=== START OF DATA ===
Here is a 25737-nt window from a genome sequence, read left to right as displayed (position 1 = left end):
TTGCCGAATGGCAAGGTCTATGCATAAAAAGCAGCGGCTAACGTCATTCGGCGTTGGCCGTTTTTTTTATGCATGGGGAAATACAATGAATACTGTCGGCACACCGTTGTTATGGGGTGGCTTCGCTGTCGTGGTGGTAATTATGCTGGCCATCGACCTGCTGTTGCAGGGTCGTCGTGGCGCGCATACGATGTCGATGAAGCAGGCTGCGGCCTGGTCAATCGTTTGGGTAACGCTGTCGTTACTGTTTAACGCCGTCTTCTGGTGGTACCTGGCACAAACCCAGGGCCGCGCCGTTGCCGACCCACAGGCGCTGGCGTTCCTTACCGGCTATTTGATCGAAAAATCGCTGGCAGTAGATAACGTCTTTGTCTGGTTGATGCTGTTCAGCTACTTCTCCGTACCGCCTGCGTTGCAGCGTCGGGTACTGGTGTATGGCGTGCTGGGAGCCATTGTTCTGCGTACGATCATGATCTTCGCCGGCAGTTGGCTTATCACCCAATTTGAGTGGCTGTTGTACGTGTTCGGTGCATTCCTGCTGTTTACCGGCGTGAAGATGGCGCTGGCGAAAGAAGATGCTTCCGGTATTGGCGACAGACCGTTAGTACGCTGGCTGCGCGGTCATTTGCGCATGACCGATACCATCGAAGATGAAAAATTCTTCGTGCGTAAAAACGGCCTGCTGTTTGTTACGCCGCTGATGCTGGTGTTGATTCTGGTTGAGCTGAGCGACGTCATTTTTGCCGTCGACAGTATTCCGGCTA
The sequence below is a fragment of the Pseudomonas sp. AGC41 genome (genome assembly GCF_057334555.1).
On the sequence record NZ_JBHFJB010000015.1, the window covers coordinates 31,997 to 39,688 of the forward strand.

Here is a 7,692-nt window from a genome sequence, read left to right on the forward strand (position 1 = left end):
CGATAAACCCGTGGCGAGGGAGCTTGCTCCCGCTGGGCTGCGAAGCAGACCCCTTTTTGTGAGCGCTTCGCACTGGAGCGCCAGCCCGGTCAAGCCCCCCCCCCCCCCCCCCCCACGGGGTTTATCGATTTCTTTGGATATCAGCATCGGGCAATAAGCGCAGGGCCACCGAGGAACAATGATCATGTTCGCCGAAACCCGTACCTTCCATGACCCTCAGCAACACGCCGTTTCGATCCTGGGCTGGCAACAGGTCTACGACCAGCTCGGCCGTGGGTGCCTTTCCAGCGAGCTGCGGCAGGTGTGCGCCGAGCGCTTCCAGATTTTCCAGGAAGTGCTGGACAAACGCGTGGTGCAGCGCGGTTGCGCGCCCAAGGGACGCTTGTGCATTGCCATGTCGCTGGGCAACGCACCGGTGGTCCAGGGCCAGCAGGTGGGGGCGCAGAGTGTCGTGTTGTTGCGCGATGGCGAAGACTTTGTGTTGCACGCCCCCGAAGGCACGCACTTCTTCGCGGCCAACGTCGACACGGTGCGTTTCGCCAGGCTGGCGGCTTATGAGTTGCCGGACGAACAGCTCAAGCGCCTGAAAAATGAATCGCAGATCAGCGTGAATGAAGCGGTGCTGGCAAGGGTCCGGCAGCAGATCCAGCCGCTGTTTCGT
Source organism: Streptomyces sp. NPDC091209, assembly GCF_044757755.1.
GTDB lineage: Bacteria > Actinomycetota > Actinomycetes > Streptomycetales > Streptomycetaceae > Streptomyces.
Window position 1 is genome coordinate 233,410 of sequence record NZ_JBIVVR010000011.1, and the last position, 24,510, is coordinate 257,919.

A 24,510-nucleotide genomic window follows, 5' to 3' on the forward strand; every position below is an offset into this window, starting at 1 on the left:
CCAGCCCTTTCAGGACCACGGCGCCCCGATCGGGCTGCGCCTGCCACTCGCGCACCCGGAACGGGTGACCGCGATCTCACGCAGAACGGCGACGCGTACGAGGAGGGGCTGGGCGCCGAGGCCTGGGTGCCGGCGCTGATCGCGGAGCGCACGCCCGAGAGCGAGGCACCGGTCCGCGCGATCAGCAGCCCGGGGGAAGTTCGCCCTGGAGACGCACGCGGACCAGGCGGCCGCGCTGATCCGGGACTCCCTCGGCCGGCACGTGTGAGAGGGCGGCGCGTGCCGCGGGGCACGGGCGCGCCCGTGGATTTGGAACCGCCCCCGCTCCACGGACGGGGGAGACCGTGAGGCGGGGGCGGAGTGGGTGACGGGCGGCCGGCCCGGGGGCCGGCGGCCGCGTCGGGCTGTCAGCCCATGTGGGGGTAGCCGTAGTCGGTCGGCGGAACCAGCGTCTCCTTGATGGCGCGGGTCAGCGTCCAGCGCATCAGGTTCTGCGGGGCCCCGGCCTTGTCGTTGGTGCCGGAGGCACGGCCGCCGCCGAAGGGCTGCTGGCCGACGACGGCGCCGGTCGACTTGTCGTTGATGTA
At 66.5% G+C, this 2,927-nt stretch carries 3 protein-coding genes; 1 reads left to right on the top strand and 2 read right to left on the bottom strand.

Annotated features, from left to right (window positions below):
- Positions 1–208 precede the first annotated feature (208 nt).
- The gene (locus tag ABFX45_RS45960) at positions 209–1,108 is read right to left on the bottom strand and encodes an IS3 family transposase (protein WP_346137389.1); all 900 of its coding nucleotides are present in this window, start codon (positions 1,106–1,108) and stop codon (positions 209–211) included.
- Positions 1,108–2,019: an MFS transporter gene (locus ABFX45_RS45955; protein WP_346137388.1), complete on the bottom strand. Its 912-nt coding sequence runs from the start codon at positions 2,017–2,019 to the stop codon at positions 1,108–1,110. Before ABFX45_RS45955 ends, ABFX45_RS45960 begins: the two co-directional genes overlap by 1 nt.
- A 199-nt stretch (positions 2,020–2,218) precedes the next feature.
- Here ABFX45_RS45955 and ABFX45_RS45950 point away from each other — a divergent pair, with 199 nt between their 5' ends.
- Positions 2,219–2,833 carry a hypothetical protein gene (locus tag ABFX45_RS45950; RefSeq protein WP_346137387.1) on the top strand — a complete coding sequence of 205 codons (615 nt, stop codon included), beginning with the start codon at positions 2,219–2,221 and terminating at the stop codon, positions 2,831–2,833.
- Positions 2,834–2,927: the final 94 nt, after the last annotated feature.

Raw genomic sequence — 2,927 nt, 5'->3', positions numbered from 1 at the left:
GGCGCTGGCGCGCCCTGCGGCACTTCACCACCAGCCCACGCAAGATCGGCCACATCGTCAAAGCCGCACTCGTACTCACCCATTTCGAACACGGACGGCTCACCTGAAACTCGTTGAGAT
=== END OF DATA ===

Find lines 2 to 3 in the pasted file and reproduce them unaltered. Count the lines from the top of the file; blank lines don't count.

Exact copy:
TTGCCGAATGGCAAGGTCTATGCATAAAAAGCAGCGGCTAACGTCATTCGGCGTTGGCCGTTTTTTTTATGCATGGGGAAATACAATGAATACTGTCGGCACACCGTTGTTATGGGGTGGCTTCGCTGTCGTGGTGGTAATTATGCTGGCCATCGACCTGCTGTTGCAGGGTCGTCGTGGCGCGCATACGATGTCGATGAAGCAGGCTGCGGCCTGGTCAATCGTTTGGGTAACGCTGTCGTTACTGTTTAACGCCGTCTTCTGGTGGTACCTGGCACAAACCCAGGGCCGCGCCGTTGCCGACCCACAGGCGCTGGCGTTCCTTACCGGCTATTTGATCGAAAAATCGCTGGCAGTAGATAACGTCTTTGTCTGGTTGATGCTGTTCAGCTACTTCTCCGTACCGCCTGCGTTGCAGCGTCGGGTACTGGTGTATGGCGTGCTGGGAGCCATTGTTCTGCGTACGATCATGATCTTCGCCGGCAGTTGGCTTATCACCCAATTTGAGTGGCTGTTGTACGTGTTCGGTGCATTCCTGCTGTTTACCGGCGTGAAGATGGCGCTGGCGAAAGAAGATGCTTCCGGTATTGGCGACAGACCGTTAGTACGCTGGCTGCGCGGTCATTTGCGCATGACCGATACCATCGAAGATGAAAAATTCTTCGTGCGTAAAAACGGCCTGCTGTTTGTTACGCCGCTGATGCTGGTGTTGATTCTGGTTGAGCTGAGCGACGTCATTTTTGCCGTCGACAGTATTCCGGCTA
The sequence below is a fragment of the Pseudomonas sp. AGC41 genome (genome assembly GCF_057334555.1).